On Friday, July 13, 2012, Joel Osteen made an appearance in Cleveland, Ohio. Fourteen thousand people filed into Quicken Loans Arena that evening to take in “A Night of Hope.” I had no desire to attend, but I did want to head downtown and do something outside the gathering as an act of quiet personal protest.
For weeks prior to the event, I pondered what to do. So one night, to find some inspiration, I tuned in the weekly broadcast from Lakewood Church. When channel-surfing I will sometimes briefly watch Osteen, but on this occasion I committed myself to watching the entire show. Within minutes, I knew what I should to do: So I paused the channel, went to my home-office, and returned with a pen and pad of paper. I started writing down the key words and phrases I heard Osteen emphasize in his talk. By the end of the hour, I had over twenty items on the list.
Recalling an interview (was it on CNN?) in which Michael Horton called Osteen’s teaching “Cotton Candy Christianity,” I wrote that term as a heading above the list. I then thought about what alternative words or phrases might be listed alongside each item on the Osteen list. I found this all too easy—and in less than two minutes, I had my companion set of terms representing “Historical-Biblical Christianity.” I returned to my office and typed up the list. Once completed, all I needed was a heading for the flyer. Also easy: “The JOEL OSTEEN Scorecard.” (Download a PDF file of the final product.)
On the morning of Friday the 13th, I printed 250 copies of the scorecard on pink paper (pink struck me as the appropriate color). In the afternoon, I read Paul’s Letter to the Galatians, and I prayed that should God give me occasion to talk to anyone, that I would speak the truth in love. And then early that evening, also equipped with seven copies of Christless Christianity that I had ordered for the event, I headed for “the Q” (or “the Loaner” as one Cleveland friend of mine likes to call it), most curious about what I would encounter.
After parking, I asked a police officer where I was permitted to stand and hand out pamphlets. He directed me across the street, off the private property of the arena. There I joined two Mitt Romney volunteers soliciting signatures (for what I did not know, as Romney had already won the Ohio G.O.P. primary and secured the Republican nomination).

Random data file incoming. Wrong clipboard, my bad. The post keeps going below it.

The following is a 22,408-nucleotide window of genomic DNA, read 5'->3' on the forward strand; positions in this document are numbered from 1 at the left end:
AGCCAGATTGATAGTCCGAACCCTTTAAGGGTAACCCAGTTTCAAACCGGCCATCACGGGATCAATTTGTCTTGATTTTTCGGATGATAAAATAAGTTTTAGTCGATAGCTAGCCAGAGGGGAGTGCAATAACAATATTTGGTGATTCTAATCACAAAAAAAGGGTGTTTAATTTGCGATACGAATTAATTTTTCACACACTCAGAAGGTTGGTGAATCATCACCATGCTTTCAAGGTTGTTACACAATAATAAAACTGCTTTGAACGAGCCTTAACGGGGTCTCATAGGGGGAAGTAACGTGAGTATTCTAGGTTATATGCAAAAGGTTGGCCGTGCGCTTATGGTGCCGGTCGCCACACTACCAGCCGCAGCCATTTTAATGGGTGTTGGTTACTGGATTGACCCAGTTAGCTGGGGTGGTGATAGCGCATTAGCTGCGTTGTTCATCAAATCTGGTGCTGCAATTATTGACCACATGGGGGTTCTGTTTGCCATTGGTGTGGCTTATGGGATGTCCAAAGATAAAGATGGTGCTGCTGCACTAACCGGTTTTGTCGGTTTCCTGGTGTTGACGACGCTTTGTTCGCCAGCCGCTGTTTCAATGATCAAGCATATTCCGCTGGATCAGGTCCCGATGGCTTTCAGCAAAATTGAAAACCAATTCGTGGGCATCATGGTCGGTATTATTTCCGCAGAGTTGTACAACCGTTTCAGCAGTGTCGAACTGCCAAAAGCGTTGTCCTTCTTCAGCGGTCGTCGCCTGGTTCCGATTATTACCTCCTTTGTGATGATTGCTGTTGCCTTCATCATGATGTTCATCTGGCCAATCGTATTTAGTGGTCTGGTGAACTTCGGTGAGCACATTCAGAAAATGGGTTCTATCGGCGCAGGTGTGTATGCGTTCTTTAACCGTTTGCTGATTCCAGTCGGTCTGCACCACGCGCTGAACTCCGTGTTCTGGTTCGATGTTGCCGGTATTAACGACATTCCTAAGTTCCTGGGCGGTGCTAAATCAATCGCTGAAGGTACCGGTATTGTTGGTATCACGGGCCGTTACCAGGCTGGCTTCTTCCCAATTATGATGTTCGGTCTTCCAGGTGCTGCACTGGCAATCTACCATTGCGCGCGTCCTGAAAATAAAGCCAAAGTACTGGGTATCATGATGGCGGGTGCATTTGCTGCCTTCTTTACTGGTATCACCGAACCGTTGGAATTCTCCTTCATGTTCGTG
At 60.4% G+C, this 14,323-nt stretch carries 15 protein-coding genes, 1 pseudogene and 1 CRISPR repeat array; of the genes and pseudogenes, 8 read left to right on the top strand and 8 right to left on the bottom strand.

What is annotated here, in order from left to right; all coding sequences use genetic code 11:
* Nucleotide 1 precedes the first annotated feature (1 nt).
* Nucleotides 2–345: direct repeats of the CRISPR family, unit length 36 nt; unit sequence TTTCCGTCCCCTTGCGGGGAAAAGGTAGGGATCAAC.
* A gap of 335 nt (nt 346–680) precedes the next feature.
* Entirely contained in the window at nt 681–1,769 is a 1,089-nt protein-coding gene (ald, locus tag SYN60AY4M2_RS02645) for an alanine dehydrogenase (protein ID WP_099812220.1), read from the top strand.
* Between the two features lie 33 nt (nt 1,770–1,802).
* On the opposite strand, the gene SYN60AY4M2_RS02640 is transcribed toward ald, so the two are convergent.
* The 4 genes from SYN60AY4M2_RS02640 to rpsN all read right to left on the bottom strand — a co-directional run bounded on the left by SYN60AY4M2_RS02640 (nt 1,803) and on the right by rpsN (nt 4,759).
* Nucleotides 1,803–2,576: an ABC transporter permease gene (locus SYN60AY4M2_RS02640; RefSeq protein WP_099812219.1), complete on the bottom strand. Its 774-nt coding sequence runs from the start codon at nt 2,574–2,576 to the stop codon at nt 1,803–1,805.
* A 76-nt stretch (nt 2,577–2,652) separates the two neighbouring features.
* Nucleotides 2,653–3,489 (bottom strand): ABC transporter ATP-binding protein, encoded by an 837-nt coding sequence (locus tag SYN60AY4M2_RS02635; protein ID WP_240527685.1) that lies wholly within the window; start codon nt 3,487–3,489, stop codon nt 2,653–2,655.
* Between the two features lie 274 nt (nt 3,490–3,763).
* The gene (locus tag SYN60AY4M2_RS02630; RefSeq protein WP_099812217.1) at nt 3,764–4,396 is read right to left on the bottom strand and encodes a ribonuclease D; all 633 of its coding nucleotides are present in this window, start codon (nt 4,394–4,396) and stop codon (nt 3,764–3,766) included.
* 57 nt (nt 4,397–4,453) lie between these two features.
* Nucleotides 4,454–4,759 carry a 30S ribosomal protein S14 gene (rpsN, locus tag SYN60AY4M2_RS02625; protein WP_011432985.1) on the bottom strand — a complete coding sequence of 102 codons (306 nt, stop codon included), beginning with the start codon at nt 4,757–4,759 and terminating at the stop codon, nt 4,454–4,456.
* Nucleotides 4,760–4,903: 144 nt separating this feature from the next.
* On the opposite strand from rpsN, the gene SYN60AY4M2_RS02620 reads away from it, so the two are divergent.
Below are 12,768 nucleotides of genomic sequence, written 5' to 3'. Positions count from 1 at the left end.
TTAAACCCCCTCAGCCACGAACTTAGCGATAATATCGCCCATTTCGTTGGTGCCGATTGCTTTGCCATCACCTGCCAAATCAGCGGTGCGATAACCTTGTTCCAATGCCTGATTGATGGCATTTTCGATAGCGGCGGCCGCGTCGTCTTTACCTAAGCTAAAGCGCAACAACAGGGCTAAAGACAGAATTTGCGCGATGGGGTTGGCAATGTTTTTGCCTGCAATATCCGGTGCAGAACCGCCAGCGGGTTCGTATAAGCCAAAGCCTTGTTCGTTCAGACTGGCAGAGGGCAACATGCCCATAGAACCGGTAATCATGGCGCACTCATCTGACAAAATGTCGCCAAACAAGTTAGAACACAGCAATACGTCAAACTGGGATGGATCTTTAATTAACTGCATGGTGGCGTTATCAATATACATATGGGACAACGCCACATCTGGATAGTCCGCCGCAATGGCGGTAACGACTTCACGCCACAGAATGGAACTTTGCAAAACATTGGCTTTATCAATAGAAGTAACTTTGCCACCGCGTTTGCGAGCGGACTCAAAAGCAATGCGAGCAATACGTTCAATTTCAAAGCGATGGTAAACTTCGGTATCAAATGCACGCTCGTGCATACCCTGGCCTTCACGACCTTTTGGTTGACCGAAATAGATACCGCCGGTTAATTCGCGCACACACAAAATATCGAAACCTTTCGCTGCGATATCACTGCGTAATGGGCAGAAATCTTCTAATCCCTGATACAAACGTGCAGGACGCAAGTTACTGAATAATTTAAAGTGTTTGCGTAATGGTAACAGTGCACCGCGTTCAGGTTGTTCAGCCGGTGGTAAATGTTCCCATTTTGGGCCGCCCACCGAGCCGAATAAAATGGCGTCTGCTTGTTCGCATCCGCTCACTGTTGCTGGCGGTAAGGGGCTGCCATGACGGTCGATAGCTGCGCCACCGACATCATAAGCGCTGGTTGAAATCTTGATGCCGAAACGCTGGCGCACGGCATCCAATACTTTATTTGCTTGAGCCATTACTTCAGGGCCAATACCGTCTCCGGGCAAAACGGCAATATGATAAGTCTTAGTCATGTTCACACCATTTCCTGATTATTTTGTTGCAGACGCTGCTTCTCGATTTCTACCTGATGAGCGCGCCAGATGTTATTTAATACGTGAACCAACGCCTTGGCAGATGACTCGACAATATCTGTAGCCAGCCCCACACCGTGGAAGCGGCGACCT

People streamed by me. I quickly had to figure out what to say as my pitch. I tried, “Get your scorecard,” which generated little interest. When I changed it to “Get your Joel Osteen Scorecard,” well, that drew much more interest. And interestingly, when just one person in a passing cluster took a pink sheet, others were much more inclined to take one as well. The flyers went out in bunches. A few people asked what the sheet was for; I simply explained it was for note-taking and “checking off the terms you might hear tonight.” That seemed to satisfy most all takers.
I also had to consider to whom I would give away copies of Horton’s book. I decided to give to the first people I spotted carrying Bibles. I gave away two such copies, but decided to change my criteria after one woman took a copy, crossed the street, but after examining the book, crossed back and returned to me. “I’m not interested in this,” she politely said, giving back the book.
So I decided to give my remaining copies of the book to young adults who appeared of high school age. The highlight here: the final kid to get a copy really lit up in excitement. He looked me in the eyes, really looked me in the eyes, unlike anyone else that evening, and said, “Thank you; I appreciate this.” I said a quick prayer for him as he crossed the street clutching the book, and the kind of clutching one does with something truly valued.
I gave away all 250 scorecard sheets in just under one hour. That’s about one every fifteen seconds. The time flew by, and the experience was much more hurried than I had anticipated—a function I think of the proximity to the arena and the eagerness of most folks to get in. As busy as I was, within a few minutes I had decided to take note of two phenomena: (1) the number of people I saw toting Bibles (those prepared to say, “This is my Bible…”), and (2) the number of people who stopped to engage in a more in-depth conversation. (I was prepared to cease all pamphleteering for just one serious conversation.)